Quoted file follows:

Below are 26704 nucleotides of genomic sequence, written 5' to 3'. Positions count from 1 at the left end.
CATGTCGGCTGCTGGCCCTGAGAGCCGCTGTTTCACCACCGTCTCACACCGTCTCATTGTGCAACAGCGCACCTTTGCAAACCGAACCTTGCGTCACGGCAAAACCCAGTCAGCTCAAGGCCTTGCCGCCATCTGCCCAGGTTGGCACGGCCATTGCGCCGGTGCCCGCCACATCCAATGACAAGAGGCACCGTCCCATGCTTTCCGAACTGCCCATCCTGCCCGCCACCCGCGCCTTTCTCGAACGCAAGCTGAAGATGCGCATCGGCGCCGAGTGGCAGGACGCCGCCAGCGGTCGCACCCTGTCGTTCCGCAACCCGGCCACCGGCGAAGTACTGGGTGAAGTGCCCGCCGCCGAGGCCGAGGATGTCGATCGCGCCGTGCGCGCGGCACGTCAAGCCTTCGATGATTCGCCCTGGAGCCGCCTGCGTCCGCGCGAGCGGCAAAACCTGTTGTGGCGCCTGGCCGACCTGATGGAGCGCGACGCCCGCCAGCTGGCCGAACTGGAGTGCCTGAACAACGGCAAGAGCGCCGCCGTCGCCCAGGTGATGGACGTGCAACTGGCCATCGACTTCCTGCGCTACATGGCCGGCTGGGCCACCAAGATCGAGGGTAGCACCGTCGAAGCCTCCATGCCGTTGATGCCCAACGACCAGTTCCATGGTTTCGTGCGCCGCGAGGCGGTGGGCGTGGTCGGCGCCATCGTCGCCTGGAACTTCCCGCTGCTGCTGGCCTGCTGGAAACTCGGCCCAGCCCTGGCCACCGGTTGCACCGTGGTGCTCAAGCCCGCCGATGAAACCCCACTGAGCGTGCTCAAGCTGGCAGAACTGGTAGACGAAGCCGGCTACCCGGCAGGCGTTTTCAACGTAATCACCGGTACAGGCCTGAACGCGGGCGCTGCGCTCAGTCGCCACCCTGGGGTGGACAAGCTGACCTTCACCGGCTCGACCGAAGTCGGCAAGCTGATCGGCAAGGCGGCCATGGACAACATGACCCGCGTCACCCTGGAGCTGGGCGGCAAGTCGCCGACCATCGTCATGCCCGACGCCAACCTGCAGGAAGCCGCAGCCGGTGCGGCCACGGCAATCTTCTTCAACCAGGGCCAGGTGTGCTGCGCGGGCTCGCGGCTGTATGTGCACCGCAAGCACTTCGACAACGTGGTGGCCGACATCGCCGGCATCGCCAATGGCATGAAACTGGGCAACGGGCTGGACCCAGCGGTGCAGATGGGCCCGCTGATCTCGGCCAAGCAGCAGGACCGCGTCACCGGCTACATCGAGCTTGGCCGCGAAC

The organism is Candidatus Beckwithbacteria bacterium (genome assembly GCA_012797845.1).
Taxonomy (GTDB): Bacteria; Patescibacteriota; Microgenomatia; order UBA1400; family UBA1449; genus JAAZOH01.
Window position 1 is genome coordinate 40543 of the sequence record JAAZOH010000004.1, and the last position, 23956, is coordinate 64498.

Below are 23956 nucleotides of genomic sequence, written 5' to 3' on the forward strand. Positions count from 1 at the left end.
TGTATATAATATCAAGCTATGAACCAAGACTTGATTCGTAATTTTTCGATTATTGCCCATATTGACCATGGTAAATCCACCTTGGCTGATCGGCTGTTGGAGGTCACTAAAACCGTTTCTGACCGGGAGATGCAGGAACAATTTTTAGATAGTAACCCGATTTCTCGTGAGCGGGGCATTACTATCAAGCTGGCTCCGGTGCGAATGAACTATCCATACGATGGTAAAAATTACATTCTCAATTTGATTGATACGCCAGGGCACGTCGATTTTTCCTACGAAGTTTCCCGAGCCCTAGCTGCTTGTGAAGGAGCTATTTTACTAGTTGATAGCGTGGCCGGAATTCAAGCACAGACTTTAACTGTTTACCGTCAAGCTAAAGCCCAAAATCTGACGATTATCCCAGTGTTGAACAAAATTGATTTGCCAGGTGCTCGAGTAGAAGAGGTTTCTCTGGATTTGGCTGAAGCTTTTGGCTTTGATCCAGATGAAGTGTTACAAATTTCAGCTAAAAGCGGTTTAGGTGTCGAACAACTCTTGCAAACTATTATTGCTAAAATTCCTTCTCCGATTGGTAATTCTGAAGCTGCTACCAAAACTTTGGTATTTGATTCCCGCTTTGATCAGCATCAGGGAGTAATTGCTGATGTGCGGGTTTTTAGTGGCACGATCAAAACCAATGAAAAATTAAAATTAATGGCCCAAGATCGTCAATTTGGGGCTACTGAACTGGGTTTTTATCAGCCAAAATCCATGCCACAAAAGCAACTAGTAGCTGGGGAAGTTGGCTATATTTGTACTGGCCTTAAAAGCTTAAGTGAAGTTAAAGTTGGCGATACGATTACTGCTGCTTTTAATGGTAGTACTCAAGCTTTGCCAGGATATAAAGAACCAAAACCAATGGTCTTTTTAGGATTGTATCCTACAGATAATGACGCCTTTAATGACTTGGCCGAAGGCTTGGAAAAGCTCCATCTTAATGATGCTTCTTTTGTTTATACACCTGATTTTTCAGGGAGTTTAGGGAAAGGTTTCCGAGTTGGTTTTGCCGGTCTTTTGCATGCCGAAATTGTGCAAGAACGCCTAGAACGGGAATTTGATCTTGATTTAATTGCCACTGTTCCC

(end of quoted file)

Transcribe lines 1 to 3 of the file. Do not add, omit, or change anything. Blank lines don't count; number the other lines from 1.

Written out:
Below are 26704 nucleotides of genomic sequence, written 5' to 3'. Positions count from 1 at the left end.
CATGTCGGCTGCTGGCCCTGAGAGCCGCTGTTTCACCACCGTCTCACACCGTCTCATTGTGCAACAGCGCACCTTTGCAAACCGAACCTTGCGTCACGGCAAAACCCAGTCAGCTCAAGGCCTTGCCGCCATCTGCCCAGGTTGGCACGGCCATTGCGCCGGTGCCCGCCACATCCAATGACAAGAGGCACCGTCCCATGCTTTCCGAACTGCCCATCCTGCCCGCCACCCGCGCCTTTCTCGAACGCAAGCTGAAGATGCGCATCGGCGCCGAGTGGCAGGACGCCGCCAGCGGTCGCACCCTGTCGTTCCGCAACCCGGCCACCGGCGAAGTACTGGGTGAAGTGCCCGCCGCCGAGGCCGAGGATGTCGATCGCGCCGTGCGCGCGGCACGTCAAGCCTTCGATGATTCGCCCTGGAGCCGCCTGCGTCCGCGCGAGCGGCAAAACCTGTTGTGGCGCCTGGCCGACCTGATGGAGCGCGACGCCCGCCAGCTGGCCGAACTGGAGTGCCTGAACAACGGCAAGAGCGCCGCCGTCGCCCAGGTGATGGACGTGCAACTGGCCATCGACTTCCTGCGCTACATGGCCGGCTGGGCCACCAAGATCGAGGGTAGCACCGTCGAAGCCTCCATGCCGTTGATGCCCAACGACCAGTTCCATGGTTTCGTGCGCCGCGAGGCGGTGGGCGTGGTCGGCGCCATCGTCGCCTGGAACTTCCCGCTGCTGCTGGCCTGCTGGAAACTCGGCCCAGCCCTGGCCACCGGTTGCACCGTGGTGCTCAAGCCCGCCGATGAAACCCCACTGAGCGTGCTCAAGCTGGCAGAACTGGTAGACGAAGCCGGCTACCCGGCAGGCGTTTTCAACGTAATCACCGGTACAGGCCTGAACGCGGGCGCTGCGCTCAGTCGCCACCCTGGGGTGGACAAGCTGACCTTCACCGGCTCGACCGAAGTCGGCAAGCTGATCGGCAAGGCGGCCATGGACAACATGACCCGCGTCACCCTGGAGCTGGGCGGCAAGTCGCCGACCATCGTCATGCCCGACGCCAACCTGCAGGAAGCCGCAGCCGGTGCGGCCACGGCAATCTTCTTCAACCAGGGCCAGGTGTGCTGCGCGGGCTCGCGGCTGTATGTGCACCGCAAGCACTTCGACAACGTGGTGGCCGACATCGCCGGCATCGCCAATGGCATGAAACTGGGCAACGGGCTGGACCCAGCGGTGCAGATGGGCCCGCTGATCTCGGCCAAGCAGCAGGACCGCGTCACCGGCTACATCGAGCTTGGCCGCGAAC

The organism is Candidatus Beckwithbacteria bacterium (genome assembly GCA_012797845.1).